Experimental design and procedures
All subjects participated in two experimental conditions: normobaric normoxia with cold (NC) and hypobaric hypoxia with cold (HC). The experimental conditions were randomly distributed, and each condition of a subject was separated by at least 72 h. The subjects wore only undershorts and short-sleeve T-shirts (0.13 clo) and they were maintained in a supine position. The total duration of the experiment was 135 min. In both NC and HC conditions, the Tair was maintained at 28 °C for 65 min and decreased to 19 °C for 70 min. Humidity was maintained at 50% RH in both conditions. In NC condition, normobaric normoxia (barometric pressure (PB) of 762.0 ± 2.9 (mean ± SD) mmHg; ≈ sea level) was maintained during the entire experiment. In HC condition, PB was maintained at 764.9 ± 3.7 mmHg for 30 min and gradually changed to a hypobaric hypoxia environment (PB of 493.0 ± 1.5 mmHg; ≈ 3500 m altitude) for 30 min, which was maintained until the end of the experiment. We divided the experiment duration into three phases. Phase 1 (P1) Tair was 28 °C and PB was 760 mmHg in both conditions. Phase 2 (P2) Tair was 28 °C in both conditions, and while PB was maintained at 760 mmHg in the NC condition, PB was decreased from 760 to 493 mmHg in the HC condition. Finally during phase 3 (P3), Tair was decreased from 28 to 19 °C in both conditions and PB was 760 mmHg in NC and 493 mmHg in HC (Fig. 1).
During the entire trial, Tre and Tsk were recorded every 5 s using a data logger (LT-8A, Gram Corporation, Japan). The Tre was measured using a thermistor probe that was inserted 13 cm beyond the anal sphincter of the rectum. The Tsk was measured by attaching thermistors to the skin corresponding to the following body regions with surgical tape: forehead, chest, forearm, hand, thigh, calf, and instep. Mean Tsk was estimated using a modified Hardy and DuBois’ equation: mean Tsk = 0.07 (Tforehead) + 0.35 (Tchest) + 0.14 (Tforearm) + 0.05 (Thand) + 0.19 (Tthigh) + 0.13 (Tcalf) + 0.07 (Tfoot) . SkBF on the right proximal third of forearm and the right middle finger pad were measured using a laser doppler flowmeter (Advance Laser Flowmeter ALF21, Advance Company, Ltd., Japan). Pulse rate (PR) and SpO2 were monitored on an earlobe using the pulse CO-Oximetry (Radical-7, Masimo, USA) every 10 s. Blood pressure was measured every 15 min (UA-772K, A&D Medical, Japan). Shivering was evaluated by subjective responses. The subjects were given a button and were instructed to press the button whenever they felt shivering.
The Tair changing rate was 0.15 and 0.13 °C min− 1 in NC and HC conditions, respectively. To minimize the effect of the different Tair changing rates, we conducted a data analysis according to the Tair changes instead of the time changes. Since the Tair was maintained at 28 °C during P1 and P2, the average values of 0–30 min and 30–60 min were used as the representative values of P1 and P2, respectively. For the data of P3, the average values for every 1 °C change in Tair were used. The SkBF values were presented as a percentage of P1. The differences between P1 and P3 of 19–20 °C were calculated for each condition and expressed as delta values (Δ). Statistical analyses were performed using SPSS v. 23.0 (IBM SPSS Statistics, USA). A two-way repeated measures ANOVA was run to determine the effect of different conditions over Tair changes. There was sphericity for the interaction term, as assessed by Mauchly’s test of sphericity (p > 0.05). One-way repeated measures ANOVA with a Bonferroni-adjusted post hoc test was used to establish significant differences over Tair within a condition. Paired t test was used to compare the difference between NC and HC conditions. A Pearson’s product-moment correlation was run to assess the relationship between physiological responses. Preliminary analyses showed the relationship to be linear with both variables normally distributed, as assessed by Shapiro-Wilk’s test (p > 0.05). The significance level was set at p < 0.05. All data were expressed as mean ± standard deviation.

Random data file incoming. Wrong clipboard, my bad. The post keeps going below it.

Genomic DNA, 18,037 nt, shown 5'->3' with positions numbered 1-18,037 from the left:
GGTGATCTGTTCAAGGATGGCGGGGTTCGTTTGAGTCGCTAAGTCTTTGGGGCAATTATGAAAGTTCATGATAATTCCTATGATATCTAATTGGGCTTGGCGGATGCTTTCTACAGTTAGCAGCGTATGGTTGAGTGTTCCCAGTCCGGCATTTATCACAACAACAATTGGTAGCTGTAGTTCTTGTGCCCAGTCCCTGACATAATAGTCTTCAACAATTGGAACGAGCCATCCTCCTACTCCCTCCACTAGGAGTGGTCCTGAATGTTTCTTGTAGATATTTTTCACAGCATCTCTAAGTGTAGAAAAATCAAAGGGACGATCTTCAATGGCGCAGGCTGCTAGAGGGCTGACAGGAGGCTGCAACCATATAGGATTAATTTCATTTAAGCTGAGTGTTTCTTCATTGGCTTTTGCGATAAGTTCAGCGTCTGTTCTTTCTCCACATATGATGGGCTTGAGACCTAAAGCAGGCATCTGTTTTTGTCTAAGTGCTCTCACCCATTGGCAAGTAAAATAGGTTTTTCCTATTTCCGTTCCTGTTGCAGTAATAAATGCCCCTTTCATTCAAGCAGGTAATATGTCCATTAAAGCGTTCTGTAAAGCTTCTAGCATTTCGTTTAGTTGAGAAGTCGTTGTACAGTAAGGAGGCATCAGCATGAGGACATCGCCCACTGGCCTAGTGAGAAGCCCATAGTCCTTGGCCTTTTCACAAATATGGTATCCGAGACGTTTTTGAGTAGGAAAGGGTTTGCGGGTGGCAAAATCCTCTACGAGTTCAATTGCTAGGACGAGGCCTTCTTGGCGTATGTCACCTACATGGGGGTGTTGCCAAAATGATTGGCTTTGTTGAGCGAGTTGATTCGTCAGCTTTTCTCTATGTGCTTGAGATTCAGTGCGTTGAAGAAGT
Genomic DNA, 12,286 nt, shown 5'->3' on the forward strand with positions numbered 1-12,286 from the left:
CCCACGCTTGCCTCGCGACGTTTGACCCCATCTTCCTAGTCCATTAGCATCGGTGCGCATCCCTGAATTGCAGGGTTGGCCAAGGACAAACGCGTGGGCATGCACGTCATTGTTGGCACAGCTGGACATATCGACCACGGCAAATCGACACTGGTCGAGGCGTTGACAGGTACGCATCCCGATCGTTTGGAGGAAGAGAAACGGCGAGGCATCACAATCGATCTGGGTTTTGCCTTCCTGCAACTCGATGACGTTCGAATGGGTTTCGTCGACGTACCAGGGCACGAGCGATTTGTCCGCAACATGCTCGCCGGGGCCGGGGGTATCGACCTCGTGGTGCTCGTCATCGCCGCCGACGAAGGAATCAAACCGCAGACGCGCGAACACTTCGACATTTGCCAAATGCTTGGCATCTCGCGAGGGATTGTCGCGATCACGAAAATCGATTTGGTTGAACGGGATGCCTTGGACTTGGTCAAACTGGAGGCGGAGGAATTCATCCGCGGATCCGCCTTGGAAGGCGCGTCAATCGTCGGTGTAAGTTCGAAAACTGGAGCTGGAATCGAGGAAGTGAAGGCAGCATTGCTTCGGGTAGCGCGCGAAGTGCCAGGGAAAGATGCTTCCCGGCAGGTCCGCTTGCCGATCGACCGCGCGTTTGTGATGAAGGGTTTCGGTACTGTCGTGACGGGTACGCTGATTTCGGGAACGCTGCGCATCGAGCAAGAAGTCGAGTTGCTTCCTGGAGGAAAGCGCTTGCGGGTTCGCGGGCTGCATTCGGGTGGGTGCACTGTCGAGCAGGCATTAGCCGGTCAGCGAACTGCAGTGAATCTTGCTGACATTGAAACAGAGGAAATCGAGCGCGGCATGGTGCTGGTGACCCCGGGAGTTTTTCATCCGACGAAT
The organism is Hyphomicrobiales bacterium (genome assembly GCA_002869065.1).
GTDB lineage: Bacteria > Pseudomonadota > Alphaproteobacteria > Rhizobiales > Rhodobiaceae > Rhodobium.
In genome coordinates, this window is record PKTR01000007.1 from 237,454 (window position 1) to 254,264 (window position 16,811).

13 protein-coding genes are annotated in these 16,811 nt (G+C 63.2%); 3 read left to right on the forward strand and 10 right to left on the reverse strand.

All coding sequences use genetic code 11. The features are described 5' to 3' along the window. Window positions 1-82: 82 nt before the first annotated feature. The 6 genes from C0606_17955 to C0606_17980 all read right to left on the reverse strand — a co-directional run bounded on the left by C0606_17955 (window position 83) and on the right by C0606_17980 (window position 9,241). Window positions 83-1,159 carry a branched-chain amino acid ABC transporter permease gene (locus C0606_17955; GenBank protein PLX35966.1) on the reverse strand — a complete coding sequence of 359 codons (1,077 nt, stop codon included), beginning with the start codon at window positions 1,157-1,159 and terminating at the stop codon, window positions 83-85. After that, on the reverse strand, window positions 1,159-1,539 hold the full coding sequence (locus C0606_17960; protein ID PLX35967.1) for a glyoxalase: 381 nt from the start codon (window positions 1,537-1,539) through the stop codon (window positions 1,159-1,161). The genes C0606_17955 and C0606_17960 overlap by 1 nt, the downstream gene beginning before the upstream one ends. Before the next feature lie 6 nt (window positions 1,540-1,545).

Rectal and skin temperatures
There were no significant differences in Tre and mean Tsk during the entire experiment between NC and HC conditions (Fig. 2a, b). Forehead temperature in HC condition was significantly higher than in NC condition at P3, and the difference between the conditions was 0.28–0.44 °C (p = 0.011) (Fig. 2c). The other Tsks showed no differences during the entire experiment.
SpO2 was maintained at around 98–99% in NC condition during the entire experiment. In HC condition, SpO2 was 99.5 ± 0.4% at P1 and significantly decreased to 84.0 ± 4.3% at the end of the experiment (p < 0.05) (Fig. 3a).
There were no significant differences between two conditions at P1 and P2, respectively. PR in HC condition increased around 9.4 ± 4.4 bpm (p < 0.05), and it was significantly higher than NC condition at P3 (p < 0.05) (Fig. 3b).
Skin blood flow